The ANC caucus called on government to intensify its efforts to assist the people and leaders of Zimbabwe to address the challenges facing that country in line with the spirit and positions of the African Union and Southern African Development Community, Nel said.

Opposition parties have called on President Thabo Mbeki to adopt a stronger public stance on Zimbabwe. The opposition Democratic Alliance (DA) on Tuesday urged the government to join the UN and European Union in strongly condemning the arrest of and assault on Morgan Tsvangirai.

Ben Skosana of the Inkatha Freedom Party has urged Mbeki to insist that the Zimbabwe issue is put permanently on the agendas of the Southern African Development Community, the African Union, the Pan African Parliament, the European Union and the United Nations.

Pieter Mulder of the Freedom Front Plus says the actions of Mugabe are undermining the work done by Mbeki to counter negative perceptions of Africa.

African responses are seen as critical at this juncture. Mugabe on Friday told Western countries that have criticised his government to "go hang" and he can depend on knee-jerk sympathy to this call.

"It is the West as usual ... when they criticise the government trying to prevent violence and punish the perpetrators of that violence we take the position that they can go hang," Mugabe said after a meeting with Jikaya Kikwete, the Tanzanian leader.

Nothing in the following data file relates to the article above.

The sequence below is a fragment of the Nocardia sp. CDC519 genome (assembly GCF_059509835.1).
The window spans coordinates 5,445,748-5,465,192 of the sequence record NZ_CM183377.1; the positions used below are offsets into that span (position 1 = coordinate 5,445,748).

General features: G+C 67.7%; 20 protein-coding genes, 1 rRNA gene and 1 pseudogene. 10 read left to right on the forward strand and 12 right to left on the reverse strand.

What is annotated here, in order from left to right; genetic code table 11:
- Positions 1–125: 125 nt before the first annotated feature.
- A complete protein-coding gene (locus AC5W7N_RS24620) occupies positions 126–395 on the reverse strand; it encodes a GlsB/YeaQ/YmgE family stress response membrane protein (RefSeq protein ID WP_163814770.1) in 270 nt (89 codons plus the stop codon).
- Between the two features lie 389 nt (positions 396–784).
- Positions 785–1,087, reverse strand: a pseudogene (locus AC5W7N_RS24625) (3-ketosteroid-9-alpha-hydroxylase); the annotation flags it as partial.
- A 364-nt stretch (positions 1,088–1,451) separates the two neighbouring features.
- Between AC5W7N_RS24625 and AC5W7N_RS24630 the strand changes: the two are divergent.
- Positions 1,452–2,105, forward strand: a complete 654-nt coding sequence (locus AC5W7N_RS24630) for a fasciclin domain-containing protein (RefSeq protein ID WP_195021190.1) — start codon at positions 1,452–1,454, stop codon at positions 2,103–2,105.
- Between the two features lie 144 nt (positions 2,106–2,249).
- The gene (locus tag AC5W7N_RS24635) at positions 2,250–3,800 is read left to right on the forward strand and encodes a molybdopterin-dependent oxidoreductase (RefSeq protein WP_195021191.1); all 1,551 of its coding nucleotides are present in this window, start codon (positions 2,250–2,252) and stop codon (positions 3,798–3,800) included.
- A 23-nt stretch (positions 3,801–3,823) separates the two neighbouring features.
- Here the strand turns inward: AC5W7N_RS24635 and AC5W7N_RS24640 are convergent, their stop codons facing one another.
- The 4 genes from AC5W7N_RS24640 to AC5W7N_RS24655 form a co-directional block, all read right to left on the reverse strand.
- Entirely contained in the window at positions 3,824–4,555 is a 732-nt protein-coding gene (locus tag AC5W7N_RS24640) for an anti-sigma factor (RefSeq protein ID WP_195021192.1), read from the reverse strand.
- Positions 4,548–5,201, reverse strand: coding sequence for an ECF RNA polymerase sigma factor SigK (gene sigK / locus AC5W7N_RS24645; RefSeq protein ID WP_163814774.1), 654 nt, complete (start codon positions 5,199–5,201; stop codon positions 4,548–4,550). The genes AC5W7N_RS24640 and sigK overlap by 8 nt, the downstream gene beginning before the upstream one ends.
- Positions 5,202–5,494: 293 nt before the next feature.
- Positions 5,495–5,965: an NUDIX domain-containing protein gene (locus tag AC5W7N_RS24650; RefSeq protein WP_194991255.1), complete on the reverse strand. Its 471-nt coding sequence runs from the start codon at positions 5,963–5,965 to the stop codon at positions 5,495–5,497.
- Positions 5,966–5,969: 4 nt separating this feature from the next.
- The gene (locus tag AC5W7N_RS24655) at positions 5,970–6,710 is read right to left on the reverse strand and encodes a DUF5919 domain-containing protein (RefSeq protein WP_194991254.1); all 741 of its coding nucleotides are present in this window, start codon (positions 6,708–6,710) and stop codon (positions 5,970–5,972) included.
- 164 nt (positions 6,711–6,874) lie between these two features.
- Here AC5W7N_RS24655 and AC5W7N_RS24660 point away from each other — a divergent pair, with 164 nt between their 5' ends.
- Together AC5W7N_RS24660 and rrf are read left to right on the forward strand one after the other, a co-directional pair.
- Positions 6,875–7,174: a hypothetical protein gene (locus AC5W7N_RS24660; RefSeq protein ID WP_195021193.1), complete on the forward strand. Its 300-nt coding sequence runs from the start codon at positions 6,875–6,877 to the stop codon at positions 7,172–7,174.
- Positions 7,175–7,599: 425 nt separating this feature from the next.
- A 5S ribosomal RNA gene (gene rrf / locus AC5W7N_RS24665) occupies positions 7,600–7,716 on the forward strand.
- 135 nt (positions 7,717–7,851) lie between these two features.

Government statement

On Tuesday the SA government said Zimbabwe's problems should be solved by the people of that country.  "We have constantly maintained that the solutions to the problems of Zimbabwe will be resolved by the people of Zimbabwe ...," South African Foreign Affairs Department spokesperson Ronnie Mamoepa said.

"Whatever matters of mutual concern exist, the government will raise this through existing bilateral mutual mechanisms that exist between South Africa and Zimbabwe," Mamoepa said.


Cosatu statement

The Congress of South African Trade Unions (Cosatu) condemned in the "strongest possible terms" the violence in Zimbabwe and South Africa's response to it. Cosatu spokesperson Patrick Craven said Mamoepa's response was "shamefully weak".

"Such a response is disgraceful in the face of such massive attacks on democracy and human rights, especially coming from those who owed so much to international solidarity when South Africans were fighting for democracy and human rights against the apartheid regime," Craven said.

He said the murder of Gift Tandare, the youth chairperson of the National Constitutional Assembly, and the arrest, beating and torture of Morgan Tsvangirai and other leaders of the opposition are clear proof that the government in Zimbabwe will stop at nothing to crush the resistance of the people.

"We call upon the governments of South Africa and the rest of the continent to condemn the Zimbabwe government, demand the immediate release of those arrested and the restoration of human rights."

The Zimbabwe Congress of Trade Unions (ZCTU) said its offices were raided on Tuesday by the police and the Central Intelligence Organisation. Cosatu is mobilising its members in support of the general strike called by the ZCTU for April 3 and 4.

ANC statement on current situation in Zimbabwe

Mar 14

The African National Congress is concerned about the current situation in Zimbabwe, including reports of the alleged assault of opposition leaders while in police custody.